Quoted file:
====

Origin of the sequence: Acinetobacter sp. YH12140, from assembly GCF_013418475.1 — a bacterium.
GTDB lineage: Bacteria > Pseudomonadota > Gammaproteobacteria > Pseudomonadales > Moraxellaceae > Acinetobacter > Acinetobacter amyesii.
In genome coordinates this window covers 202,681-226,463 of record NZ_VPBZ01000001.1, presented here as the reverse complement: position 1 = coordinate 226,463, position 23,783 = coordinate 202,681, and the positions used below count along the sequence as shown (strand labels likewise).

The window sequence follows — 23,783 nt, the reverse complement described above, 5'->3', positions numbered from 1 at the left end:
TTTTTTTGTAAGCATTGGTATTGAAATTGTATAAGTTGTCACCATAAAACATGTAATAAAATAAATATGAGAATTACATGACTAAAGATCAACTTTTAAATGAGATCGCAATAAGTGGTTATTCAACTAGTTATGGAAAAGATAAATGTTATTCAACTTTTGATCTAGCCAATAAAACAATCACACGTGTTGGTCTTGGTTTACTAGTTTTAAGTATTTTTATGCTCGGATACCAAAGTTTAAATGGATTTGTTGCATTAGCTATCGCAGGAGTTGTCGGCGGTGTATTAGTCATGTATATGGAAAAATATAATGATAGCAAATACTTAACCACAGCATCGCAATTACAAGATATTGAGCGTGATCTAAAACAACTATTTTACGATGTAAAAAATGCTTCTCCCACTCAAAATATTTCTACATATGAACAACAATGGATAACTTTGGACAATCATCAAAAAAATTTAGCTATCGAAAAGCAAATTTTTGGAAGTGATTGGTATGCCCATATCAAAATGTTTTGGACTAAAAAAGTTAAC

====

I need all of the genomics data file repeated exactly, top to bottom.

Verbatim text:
Origin of the sequence: Acinetobacter sp. YH12140, from assembly GCF_013418475.1 — a bacterium.
GTDB lineage: Bacteria > Pseudomonadota > Gammaproteobacteria > Pseudomonadales > Moraxellaceae > Acinetobacter > Acinetobacter amyesii.
In genome coordinates this window covers 202,681-226,463 of record NZ_VPBZ01000001.1, presented here as the reverse complement: position 1 = coordinate 226,463, position 23,783 = coordinate 202,681, and the positions used below count along the sequence as shown (strand labels likewise).

The window sequence follows — 23,783 nt, the reverse complement described above, 5'->3', positions numbered from 1 at the left end:
TTTTTTTGTAAGCATTGGTATTGAAATTGTATAAGTTGTCACCATAAAACATGTAATAAAATAAATATGAGAATTACATGACTAAAGATCAACTTTTAAATGAGATCGCAATAAGTGGTTATTCAACTAGTTATGGAAAAGATAAATGTTATTCAACTTTTGATCTAGCCAATAAAACAATCACACGTGTTGGTCTTGGTTTACTAGTTTTAAGTATTTTTATGCTCGGATACCAAAGTTTAAATGGATTTGTTGCATTAGCTATCGCAGGAGTTGTCGGCGGTGTATTAGTCATGTATATGGAAAAATATAATGATAGCAAATACTTAACCACAGCATCGCAATTACAAGATATTGAGCGTGATCTAAAACAACTATTTTACGATGTAAAAAATGCTTCTCCCACTCAAAATATTTCTACATATGAACAACAATGGATAACTTTGGACAATCATCAAAAAAATTTAGCTATCGAAAAGCAAATTTTTGGAAGTGATTGGTATGCCCATATCAAAATGTTTTGGACTAAAAAAGTTAAC